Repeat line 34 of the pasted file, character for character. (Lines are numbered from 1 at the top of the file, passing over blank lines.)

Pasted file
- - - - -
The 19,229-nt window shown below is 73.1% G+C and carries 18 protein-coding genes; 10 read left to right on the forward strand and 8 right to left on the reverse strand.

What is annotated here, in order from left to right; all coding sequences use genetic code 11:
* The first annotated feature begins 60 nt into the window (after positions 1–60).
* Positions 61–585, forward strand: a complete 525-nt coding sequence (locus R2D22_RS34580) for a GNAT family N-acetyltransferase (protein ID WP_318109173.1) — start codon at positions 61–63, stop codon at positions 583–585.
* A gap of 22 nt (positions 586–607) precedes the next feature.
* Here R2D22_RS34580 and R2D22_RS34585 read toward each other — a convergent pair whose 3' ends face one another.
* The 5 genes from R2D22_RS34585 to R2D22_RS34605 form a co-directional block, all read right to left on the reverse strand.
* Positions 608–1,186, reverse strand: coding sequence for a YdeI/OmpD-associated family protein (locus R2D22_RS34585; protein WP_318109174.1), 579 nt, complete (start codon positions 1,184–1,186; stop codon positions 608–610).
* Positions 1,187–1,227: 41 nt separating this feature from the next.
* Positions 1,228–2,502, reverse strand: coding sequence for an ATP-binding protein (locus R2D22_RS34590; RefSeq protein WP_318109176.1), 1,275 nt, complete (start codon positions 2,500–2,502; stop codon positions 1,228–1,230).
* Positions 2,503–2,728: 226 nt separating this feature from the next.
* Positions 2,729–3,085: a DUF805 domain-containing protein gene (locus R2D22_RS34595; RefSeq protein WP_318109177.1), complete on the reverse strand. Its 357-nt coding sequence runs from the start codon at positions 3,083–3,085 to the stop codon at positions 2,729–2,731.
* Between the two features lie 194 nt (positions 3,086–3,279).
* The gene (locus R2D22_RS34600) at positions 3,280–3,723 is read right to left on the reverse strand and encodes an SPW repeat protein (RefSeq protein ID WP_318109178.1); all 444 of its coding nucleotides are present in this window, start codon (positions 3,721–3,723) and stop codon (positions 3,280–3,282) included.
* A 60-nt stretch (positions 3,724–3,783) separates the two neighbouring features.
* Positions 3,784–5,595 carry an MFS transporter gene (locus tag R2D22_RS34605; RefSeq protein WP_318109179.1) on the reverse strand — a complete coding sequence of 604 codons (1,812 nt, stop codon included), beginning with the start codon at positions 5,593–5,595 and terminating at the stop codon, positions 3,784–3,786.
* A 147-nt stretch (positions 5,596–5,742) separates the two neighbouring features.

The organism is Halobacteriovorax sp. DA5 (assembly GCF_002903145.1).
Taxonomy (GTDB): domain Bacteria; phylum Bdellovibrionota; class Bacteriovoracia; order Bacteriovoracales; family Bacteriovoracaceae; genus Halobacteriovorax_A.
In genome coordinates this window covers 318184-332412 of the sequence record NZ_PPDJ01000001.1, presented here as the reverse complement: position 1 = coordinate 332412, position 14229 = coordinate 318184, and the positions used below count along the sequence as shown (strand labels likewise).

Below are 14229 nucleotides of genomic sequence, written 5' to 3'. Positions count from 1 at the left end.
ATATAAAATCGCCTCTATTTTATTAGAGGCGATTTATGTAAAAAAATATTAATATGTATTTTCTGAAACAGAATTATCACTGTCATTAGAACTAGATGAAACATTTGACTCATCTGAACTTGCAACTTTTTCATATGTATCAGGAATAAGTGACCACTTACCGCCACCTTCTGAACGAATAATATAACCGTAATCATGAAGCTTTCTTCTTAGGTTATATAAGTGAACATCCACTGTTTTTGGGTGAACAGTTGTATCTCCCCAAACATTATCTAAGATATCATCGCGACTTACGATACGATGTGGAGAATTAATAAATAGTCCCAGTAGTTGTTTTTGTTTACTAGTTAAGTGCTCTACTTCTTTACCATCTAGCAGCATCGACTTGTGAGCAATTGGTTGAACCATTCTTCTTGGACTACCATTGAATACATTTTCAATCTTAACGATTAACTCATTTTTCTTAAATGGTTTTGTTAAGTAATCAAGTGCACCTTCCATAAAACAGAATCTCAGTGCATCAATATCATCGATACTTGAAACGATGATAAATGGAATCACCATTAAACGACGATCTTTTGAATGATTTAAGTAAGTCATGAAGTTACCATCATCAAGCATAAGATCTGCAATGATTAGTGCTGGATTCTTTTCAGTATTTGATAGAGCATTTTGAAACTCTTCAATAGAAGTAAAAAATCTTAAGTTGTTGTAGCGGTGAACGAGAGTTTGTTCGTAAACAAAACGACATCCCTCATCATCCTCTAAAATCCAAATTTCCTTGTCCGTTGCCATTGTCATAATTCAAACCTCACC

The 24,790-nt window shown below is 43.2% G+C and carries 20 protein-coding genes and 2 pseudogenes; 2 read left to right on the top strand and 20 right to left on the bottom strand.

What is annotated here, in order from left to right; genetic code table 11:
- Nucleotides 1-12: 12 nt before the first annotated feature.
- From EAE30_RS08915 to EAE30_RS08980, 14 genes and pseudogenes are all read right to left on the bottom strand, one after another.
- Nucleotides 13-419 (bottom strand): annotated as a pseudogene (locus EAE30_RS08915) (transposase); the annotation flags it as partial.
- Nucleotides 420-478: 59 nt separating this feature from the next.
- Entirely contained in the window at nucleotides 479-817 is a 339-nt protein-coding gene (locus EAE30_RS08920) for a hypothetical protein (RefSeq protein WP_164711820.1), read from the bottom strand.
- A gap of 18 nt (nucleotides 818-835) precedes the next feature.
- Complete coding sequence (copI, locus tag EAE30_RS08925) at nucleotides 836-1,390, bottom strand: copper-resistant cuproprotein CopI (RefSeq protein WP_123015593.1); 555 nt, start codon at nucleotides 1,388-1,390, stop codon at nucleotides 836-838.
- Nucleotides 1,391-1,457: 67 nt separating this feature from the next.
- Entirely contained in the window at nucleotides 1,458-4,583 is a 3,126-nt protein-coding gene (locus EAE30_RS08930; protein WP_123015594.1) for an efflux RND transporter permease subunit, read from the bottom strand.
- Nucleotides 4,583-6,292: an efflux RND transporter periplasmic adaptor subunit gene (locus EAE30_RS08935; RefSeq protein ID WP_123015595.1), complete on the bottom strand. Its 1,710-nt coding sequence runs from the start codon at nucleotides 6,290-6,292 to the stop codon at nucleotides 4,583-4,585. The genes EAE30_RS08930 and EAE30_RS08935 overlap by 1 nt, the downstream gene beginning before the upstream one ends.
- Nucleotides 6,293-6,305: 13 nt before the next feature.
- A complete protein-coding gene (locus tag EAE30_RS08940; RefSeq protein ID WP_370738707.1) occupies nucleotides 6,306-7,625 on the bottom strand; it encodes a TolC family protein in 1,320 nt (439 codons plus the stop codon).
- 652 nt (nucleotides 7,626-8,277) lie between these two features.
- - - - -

- Nucleotides 4,583-6,292: an efflux RND transporter periplasmic adaptor subunit gene (locus EAE30_RS08935; RefSeq protein ID WP_123015595.1), complete on the bottom strand. Its 1,710-nt coding sequence runs from the start codon at nucleotides 6,290-6,292 to the stop codon at nucleotides 4,583-4,585. The genes EAE30_RS08930 and EAE30_RS08935 overlap by 1 nt, the downstream gene beginning before the upstream one ends.